Responding to a specific question on whether his company was interested in acquiring Clico’s traditional portfolio, GHL chief executive, Ravi Tewari said: “We see our core business as insurance and we see our core market as T&T. So naturally, acquiring the Clico portfolio, sanistised properly, is something that would always have appeal to us.” His comments were reported in the April 13 edition of the Sunday BG. 


On Friday, the Sunday BG asked Tewari whether Dingwall’s retention as a consultant by GHL posed a conflict of interest with his appointment as a special advisor to the Central Bank. His response was: “Further to your enquiry below in respect of Mr. Dingwall’s role with GHL and the CBTT, the issue of a conflict of interest does not arise. 


“Mr. Dingwall ceased being an employee of Guardian Holdings Limited on May 31st, 2014. As is not uncommon with specially skilled employees who may leave the direct employ of Guardian, during the month of May negotiations took place with Mr. Dingwall towards his obtaining a retainer contract with the Group. “However, on June 9th Mr. Dingwall advised GHL that he was no longer interested in pursuing a retainer arrangement. Accordingly, all related discussions with Mr. Dingwall were discontinued immediately.  


“In summary, Guardian did not consummate a retainer arrangement with Mr Dingwall. Further all parties agree that, under current circumstances, such an arrangement is not appropriate and all discussions on this matter have ceased. This negates any possible conflict of interest.” Responding to further questions from the Sunday BG, Tewari confirmed that Dingwall “has no relationship with the Guardian Group.”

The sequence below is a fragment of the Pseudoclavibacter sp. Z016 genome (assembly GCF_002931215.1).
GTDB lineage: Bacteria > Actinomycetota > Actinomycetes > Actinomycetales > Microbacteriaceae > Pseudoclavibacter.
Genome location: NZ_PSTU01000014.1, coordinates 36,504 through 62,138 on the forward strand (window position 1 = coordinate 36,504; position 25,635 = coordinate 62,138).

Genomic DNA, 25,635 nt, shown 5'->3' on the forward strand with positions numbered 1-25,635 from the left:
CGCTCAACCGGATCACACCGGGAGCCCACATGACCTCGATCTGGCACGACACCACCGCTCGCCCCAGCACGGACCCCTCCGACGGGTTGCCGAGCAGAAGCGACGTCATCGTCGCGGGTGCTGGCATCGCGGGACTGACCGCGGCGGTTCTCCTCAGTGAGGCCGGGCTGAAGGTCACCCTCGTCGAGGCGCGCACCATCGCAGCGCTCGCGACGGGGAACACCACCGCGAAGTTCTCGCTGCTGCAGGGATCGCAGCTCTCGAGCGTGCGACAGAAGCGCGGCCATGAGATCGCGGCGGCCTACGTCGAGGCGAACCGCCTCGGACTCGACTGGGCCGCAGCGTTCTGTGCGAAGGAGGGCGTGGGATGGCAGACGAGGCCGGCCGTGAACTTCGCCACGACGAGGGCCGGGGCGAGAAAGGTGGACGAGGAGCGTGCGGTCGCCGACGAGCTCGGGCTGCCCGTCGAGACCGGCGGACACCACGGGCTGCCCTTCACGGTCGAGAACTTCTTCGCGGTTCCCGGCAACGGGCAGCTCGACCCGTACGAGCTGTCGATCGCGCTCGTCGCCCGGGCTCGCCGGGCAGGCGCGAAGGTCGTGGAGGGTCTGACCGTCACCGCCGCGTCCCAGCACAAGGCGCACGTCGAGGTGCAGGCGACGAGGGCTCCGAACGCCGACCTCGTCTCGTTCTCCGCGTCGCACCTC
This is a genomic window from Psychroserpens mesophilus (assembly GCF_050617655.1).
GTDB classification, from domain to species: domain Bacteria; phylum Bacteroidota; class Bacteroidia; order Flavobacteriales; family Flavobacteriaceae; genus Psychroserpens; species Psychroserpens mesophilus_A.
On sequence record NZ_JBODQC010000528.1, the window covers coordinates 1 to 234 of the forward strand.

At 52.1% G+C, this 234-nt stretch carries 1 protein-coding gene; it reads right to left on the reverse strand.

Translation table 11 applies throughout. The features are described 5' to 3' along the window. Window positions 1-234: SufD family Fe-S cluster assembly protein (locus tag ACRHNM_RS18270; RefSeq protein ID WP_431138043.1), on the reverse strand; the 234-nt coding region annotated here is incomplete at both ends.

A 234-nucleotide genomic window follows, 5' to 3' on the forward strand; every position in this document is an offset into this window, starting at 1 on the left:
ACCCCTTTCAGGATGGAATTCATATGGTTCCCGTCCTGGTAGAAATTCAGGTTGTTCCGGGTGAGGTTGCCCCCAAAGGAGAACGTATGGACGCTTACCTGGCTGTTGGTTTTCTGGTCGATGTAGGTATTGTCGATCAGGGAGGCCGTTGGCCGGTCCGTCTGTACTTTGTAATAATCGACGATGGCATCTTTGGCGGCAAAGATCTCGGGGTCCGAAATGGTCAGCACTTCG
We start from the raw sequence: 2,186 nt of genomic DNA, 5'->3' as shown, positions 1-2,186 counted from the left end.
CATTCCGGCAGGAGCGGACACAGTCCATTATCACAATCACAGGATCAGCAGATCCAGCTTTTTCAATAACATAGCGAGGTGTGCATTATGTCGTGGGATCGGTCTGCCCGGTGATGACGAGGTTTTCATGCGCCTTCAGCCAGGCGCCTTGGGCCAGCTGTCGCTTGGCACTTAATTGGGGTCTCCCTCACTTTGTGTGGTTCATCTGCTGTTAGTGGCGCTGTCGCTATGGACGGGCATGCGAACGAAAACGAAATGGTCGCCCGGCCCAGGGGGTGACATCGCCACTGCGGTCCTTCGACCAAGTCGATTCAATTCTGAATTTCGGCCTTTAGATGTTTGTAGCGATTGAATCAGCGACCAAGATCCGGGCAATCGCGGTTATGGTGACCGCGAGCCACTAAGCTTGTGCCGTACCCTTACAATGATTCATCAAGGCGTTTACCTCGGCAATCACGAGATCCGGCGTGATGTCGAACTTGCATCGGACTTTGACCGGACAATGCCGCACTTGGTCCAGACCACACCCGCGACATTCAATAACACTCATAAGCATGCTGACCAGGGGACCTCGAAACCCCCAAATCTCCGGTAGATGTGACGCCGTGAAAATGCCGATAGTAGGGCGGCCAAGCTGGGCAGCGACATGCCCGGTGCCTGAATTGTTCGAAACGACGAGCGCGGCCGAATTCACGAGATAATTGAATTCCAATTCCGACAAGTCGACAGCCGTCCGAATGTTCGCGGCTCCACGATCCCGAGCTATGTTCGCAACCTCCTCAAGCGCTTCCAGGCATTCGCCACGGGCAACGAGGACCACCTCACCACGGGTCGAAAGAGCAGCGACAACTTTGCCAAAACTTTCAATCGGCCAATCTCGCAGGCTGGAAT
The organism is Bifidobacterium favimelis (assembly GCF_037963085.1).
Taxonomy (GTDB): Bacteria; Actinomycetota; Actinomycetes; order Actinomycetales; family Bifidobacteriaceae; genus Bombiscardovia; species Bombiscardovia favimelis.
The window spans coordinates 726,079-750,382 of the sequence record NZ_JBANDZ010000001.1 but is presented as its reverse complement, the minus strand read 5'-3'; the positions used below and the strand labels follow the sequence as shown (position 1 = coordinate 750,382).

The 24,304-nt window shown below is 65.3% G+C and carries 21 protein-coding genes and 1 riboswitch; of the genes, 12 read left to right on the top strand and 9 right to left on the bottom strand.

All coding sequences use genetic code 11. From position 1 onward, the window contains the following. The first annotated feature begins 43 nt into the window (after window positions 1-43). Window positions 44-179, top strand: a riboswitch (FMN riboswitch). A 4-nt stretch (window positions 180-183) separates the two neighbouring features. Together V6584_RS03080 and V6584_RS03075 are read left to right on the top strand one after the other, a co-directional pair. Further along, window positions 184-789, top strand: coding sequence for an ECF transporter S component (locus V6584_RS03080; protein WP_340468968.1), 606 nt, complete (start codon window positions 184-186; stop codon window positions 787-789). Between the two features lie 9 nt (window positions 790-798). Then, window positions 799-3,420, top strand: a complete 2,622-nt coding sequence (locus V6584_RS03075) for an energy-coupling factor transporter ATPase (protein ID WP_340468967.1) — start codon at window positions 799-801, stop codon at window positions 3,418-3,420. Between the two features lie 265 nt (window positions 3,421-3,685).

He said that when GHL issued the notice on June 6: “Mr. Dingwall had not informed us of his change of mind (I believe he was overseas for part of that week) and we were unaware of any possible appointment as an advisor to Clico.” The Central Bank is engaged in finding a buyer for Clico’s traditional insurance portfolio and has hired international professional services group Towers Watson to conduct a valuation of the insurance company, which collapsed in January 2009. 


Clico has stopped issuing new business and has informed its workforce of their termination by the end of June. Clico’s largest asset, its 56 per cent stake in Methanol Holdings (Trinidad) Ltd, is the subject of an arbitration tribunal that in November 2013 directed that the shares should be offered to MHTL’s minority shareholders. The panel is due to deliver its ruling on the price of the Clico shares by the end of July, sources told the Sunday BG last week.


The Ministry of Finance is working on concluding a new shareholders’ agreement with CL Financial, Clico’s parent company, that will outline the process by which the State will recover the approximately $20 billion injected into the group after its collapse.